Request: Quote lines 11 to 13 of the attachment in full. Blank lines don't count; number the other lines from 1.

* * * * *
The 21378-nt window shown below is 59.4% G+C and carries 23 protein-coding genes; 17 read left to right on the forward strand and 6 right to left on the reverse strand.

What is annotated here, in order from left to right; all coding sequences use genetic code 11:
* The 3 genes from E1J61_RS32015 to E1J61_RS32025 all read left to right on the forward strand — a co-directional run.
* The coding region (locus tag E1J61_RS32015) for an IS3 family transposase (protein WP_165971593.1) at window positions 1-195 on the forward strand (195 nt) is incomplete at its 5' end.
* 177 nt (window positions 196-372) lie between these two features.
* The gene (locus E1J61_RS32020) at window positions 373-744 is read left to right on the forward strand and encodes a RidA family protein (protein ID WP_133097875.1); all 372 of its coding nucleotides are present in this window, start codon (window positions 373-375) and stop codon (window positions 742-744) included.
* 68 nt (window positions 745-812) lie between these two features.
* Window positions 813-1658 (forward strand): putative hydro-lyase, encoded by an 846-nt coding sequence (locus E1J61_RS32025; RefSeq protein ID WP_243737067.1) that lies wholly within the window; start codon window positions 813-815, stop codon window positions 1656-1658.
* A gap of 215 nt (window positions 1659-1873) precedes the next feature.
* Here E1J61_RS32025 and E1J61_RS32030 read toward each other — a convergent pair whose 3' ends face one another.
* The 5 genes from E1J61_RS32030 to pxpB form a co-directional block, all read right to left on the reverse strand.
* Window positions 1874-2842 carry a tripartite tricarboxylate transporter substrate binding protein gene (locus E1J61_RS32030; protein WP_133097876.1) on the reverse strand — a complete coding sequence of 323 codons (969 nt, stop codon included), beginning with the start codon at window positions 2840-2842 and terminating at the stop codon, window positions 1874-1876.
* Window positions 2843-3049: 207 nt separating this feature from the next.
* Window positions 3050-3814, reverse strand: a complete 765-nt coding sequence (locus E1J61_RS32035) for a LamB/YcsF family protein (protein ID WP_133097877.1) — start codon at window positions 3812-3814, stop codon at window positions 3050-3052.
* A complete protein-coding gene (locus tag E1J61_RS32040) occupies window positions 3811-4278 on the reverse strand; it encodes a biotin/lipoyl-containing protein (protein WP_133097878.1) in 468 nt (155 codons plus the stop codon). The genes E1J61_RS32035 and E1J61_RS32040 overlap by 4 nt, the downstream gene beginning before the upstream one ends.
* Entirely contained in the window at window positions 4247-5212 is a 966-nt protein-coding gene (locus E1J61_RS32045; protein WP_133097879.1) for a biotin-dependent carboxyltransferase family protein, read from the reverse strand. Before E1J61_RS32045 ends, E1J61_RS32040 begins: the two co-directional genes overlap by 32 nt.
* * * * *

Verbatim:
* The 5 genes from E1J61_RS32030 to pxpB form a co-directional block, all read right to left on the reverse strand.
* Window positions 1874-2842 carry a tripartite tricarboxylate transporter substrate binding protein gene (locus E1J61_RS32030; protein WP_133097876.1) on the reverse strand — a complete coding sequence of 323 codons (969 nt, stop codon included), beginning with the start codon at window positions 2840-2842 and terminating at the stop codon, window positions 1874-1876.
* Window positions 2843-3049: 207 nt separating this feature from the next.